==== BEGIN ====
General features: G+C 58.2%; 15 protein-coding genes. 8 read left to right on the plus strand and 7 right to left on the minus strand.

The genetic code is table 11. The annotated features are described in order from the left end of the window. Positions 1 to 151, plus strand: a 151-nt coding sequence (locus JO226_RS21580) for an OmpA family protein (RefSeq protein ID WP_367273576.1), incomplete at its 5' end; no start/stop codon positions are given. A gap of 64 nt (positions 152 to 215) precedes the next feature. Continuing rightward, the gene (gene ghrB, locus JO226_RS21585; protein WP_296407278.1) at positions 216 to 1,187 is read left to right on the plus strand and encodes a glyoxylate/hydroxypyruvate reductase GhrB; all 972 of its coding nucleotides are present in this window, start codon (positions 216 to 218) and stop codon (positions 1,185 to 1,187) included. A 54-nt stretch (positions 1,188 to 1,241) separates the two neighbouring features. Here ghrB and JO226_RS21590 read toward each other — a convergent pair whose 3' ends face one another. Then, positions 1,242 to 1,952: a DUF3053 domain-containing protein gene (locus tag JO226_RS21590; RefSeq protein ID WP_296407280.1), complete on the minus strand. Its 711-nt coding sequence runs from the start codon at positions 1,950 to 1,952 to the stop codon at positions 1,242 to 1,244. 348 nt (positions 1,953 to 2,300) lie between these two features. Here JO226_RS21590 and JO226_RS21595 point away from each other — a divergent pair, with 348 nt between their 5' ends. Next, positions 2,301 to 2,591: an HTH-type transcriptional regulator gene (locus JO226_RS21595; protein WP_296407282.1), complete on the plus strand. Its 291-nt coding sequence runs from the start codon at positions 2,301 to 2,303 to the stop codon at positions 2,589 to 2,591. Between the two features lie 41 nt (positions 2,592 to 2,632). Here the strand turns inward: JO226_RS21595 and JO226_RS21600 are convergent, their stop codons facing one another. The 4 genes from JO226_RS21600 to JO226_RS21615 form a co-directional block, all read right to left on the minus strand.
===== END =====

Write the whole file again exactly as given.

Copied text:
General features: G+C 58.2%; 15 protein-coding genes. 8 read left to right on the plus strand and 7 right to left on the minus strand.

The genetic code is table 11. The annotated features are described in order from the left end of the window. Positions 1 to 151, plus strand: a 151-nt coding sequence (locus JO226_RS21580) for an OmpA family protein (RefSeq protein ID WP_367273576.1), incomplete at its 5' end; no start/stop codon positions are given. A gap of 64 nt (positions 152 to 215) precedes the next feature. Continuing rightward, the gene (gene ghrB, locus JO226_RS21585; protein WP_296407278.1) at positions 216 to 1,187 is read left to right on the plus strand and encodes a glyoxylate/hydroxypyruvate reductase GhrB; all 972 of its coding nucleotides are present in this window, start codon (positions 216 to 218) and stop codon (positions 1,185 to 1,187) included. A 54-nt stretch (positions 1,188 to 1,241) separates the two neighbouring features. Here ghrB and JO226_RS21590 read toward each other — a convergent pair whose 3' ends face one another. Then, positions 1,242 to 1,952: a DUF3053 domain-containing protein gene (locus tag JO226_RS21590; RefSeq protein ID WP_296407280.1), complete on the minus strand. Its 711-nt coding sequence runs from the start codon at positions 1,950 to 1,952 to the stop codon at positions 1,242 to 1,244. 348 nt (positions 1,953 to 2,300) lie between these two features. Here JO226_RS21590 and JO226_RS21595 point away from each other — a divergent pair, with 348 nt between their 5' ends. Next, positions 2,301 to 2,591: an HTH-type transcriptional regulator gene (locus JO226_RS21595; protein WP_296407282.1), complete on the plus strand. Its 291-nt coding sequence runs from the start codon at positions 2,301 to 2,303 to the stop codon at positions 2,589 to 2,591. Between the two features lie 41 nt (positions 2,592 to 2,632). Here the strand turns inward: JO226_RS21595 and JO226_RS21600 are convergent, their stop codons facing one another. The 4 genes from JO226_RS21600 to JO226_RS21615 form a co-directional block, all read right to left on the minus strand.